The other night, at LA Ruby, I ended up telling the same story to two different people about two different industries. Joe O'Brien of Edge Case asked me about my interest in acting, and we ended up discussing how Hollywood now basically runs on a small number of web apps which everybody uses and which would not impress any Ruby geek with their Ajax, their clean HTML, their fast response times, or their beautiful design. Later I talked with Pat Maddox about my interest in Internet marketing, and told him how that industry to some degree runs on a small number of web apps which everybody uses and which would not impress any Ruby geek with their Ajax, their clean HTML, their fast response times, or their beautiful design. Or, to be perfectly honest, with any other characteristic either.
I hate to write a blog post that seems to endorse the "it's Facebook, but for dogs!" mentality of so many silly entrepreneurs, but I could name a lot of totally crappy web apps raking in tons of money by providing trivial features, badly, to very specific audiences. The money lies in those audiences. These apps capture the network by providing exactly what the network needs, and then they make a lot of money. The winning part of "it's Facebook, but for dogs!" isn't the "Facebook" part, it's the "for dogs!" part, and really it's the "for" part, more than any other part, that brings home the bacon. It's probably better to do exactly what your customer needs, but in an incompetent way, than it is to do something which nobody needs, better than anyone would have ever thought possible.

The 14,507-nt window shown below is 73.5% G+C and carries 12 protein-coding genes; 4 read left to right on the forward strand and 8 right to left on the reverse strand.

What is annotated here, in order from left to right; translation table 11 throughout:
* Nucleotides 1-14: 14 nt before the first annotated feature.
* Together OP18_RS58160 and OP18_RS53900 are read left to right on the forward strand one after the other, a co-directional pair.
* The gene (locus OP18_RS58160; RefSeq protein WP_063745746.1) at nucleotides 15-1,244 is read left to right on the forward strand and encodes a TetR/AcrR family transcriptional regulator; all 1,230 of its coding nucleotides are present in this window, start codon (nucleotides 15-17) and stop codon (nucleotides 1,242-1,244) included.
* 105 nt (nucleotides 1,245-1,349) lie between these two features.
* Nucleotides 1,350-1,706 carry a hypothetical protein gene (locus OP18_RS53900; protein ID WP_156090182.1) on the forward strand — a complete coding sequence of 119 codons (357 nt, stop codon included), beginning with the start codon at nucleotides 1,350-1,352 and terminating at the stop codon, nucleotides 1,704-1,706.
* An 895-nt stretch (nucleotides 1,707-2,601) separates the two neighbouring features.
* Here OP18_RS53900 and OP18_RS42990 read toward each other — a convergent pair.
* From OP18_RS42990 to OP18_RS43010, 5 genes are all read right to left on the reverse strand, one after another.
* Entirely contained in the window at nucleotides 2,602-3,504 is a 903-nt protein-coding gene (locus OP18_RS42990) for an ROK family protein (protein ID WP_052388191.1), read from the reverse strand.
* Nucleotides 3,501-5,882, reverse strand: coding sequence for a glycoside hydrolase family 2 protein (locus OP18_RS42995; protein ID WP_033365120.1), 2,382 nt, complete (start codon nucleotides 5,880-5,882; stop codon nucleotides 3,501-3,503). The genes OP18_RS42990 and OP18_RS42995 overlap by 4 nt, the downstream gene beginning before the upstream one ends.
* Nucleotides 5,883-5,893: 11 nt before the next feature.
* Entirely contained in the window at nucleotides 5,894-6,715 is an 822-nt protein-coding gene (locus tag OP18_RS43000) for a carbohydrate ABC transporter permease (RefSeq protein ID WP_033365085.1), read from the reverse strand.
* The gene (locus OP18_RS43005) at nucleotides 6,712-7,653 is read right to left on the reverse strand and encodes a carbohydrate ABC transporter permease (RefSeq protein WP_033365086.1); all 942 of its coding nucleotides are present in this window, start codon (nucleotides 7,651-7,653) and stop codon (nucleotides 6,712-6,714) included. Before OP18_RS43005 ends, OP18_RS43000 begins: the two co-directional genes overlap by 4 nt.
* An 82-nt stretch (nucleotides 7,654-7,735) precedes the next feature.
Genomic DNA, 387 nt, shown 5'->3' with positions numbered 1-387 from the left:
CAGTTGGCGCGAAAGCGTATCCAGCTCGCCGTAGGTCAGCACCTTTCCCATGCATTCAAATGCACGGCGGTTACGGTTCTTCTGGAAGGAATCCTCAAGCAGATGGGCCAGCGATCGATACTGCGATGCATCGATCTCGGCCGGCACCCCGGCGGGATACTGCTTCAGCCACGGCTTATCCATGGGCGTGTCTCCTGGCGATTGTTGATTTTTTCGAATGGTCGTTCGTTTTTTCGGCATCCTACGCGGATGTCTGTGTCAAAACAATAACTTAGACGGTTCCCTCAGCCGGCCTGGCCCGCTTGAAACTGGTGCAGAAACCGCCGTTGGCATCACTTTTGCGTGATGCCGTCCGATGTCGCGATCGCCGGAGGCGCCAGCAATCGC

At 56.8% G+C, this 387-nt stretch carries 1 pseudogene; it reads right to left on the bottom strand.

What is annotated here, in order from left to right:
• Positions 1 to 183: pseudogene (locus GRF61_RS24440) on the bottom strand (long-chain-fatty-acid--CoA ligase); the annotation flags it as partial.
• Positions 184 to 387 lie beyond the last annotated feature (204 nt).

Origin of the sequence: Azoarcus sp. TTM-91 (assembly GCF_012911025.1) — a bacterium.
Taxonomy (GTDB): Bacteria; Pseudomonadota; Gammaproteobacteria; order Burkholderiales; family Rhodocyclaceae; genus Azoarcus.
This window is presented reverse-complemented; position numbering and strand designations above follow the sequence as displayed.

The only problem is that we geeks fucking love doing something which nobody needs, better than anyone would have ever thought possible. I'm not going to hammer on these kinds of projects. It's difficult for me to criticize when the number one thing I'm known for is very close to science fiction. But let me just say that this is why the Agile Manifesto values customer collaboration; more than anything else, you need to know what your users want.
It makes me wonder about GitHub, actually. GitHub's a terrific site running on terrific code, and I'd always assumed its success came from this, but now I think the success comes from giving a niche market exactly what it needs, and the fact that it's a terrific site running terrific code is just a nice side effect of who the target market happens to be.